The sources say the clashes were triggered by an ambush of a senior security chief by al-Huthi loyalists on May 16.
 
Thousands of people have been killed since the rebellion first broke out in 2004, with most of the fighting occurring in the mountains of the border province of Saada.
 
Deal 'at risk'

Tarq Al Shami, head of media for Yemen's ruling party, said al-Huthi supporters were risking the collapse of a recent peace deal agreed in Qatar.

"All mediation efforts were foiled by al-Huthi supporters prompting the government to take decisive steps," he said.

"We are still receptive to mediation offers. We take mediation initiatives very seriously, but we do not and shall not tolerate terrorist activities.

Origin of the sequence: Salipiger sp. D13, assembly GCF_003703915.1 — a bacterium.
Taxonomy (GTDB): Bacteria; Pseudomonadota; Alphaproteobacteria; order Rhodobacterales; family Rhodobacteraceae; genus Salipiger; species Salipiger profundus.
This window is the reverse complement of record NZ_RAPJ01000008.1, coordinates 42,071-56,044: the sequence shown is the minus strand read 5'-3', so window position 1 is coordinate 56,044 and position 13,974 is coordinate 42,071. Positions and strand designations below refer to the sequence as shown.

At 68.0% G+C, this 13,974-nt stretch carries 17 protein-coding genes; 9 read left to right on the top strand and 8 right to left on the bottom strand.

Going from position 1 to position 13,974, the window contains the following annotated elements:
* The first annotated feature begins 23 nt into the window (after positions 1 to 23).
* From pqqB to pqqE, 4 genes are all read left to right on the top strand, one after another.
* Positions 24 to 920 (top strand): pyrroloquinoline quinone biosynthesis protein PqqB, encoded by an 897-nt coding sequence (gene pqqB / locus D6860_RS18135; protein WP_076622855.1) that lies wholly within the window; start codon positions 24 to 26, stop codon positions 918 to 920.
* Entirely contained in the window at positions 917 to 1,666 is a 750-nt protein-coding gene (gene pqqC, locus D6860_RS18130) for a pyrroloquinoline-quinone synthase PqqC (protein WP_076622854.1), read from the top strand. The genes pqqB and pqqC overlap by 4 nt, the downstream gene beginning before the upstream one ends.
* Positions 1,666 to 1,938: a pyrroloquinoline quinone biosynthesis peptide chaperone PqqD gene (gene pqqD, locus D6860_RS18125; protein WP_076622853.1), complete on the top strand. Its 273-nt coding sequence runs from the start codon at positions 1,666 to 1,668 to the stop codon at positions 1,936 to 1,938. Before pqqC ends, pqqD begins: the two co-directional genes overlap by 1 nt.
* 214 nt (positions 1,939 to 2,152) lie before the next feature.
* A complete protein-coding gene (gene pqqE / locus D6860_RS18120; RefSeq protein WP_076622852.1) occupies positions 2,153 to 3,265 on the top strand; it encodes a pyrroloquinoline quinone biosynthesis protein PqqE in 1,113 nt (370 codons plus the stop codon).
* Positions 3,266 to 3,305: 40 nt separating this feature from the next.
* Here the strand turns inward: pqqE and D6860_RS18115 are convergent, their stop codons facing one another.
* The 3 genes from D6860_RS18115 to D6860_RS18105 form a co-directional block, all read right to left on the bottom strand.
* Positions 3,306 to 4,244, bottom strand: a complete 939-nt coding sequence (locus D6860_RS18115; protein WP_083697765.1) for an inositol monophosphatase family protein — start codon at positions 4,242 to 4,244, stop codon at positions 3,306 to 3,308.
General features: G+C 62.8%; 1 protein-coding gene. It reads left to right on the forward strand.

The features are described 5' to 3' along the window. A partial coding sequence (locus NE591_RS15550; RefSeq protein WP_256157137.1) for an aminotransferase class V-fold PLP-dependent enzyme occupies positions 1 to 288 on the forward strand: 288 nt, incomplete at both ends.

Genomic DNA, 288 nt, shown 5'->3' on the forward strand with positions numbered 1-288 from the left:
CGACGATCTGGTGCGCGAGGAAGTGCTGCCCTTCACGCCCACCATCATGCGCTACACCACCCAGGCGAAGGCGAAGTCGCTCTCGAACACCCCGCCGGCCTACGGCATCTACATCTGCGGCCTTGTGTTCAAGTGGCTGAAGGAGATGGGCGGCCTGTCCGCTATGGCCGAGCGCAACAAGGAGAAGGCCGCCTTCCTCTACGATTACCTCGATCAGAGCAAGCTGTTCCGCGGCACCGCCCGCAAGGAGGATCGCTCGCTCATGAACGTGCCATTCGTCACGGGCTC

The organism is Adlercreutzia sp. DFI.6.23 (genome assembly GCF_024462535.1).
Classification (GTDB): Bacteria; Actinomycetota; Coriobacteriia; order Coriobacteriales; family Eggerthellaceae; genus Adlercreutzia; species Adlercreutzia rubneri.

"The state has to assume its responsibility and protect its citizens."

Al-Huthi's fighters are aiming to restore a Zaidi imamate in Yemen, which was overthrown by a 1962 republican coup.

An offshoot of Shia Islam, Zaidis form a minority in the mainly Sunni country but form the majority community in the far north of the country.

Ali Abdullah Saleh, Yemen's president, is a Zaidi, but the opposition fighters say that his government is illegitimate.

The two sides signed a peace deal in June last year, but there have been differences between them over the accord's implementation.

In February, Qatari mediators helped broker a new agreement which requires the government to release imprisoned al-Huthi loyalists, dismantle roadblocks and withdraw troops from urban areas of Saada in return for the opposition forces' disarmament.

Al-Huthi loyalists allege that Yemeni authorities have not observed the terms of the agreement but said they had launched new talks with the government earlier this month.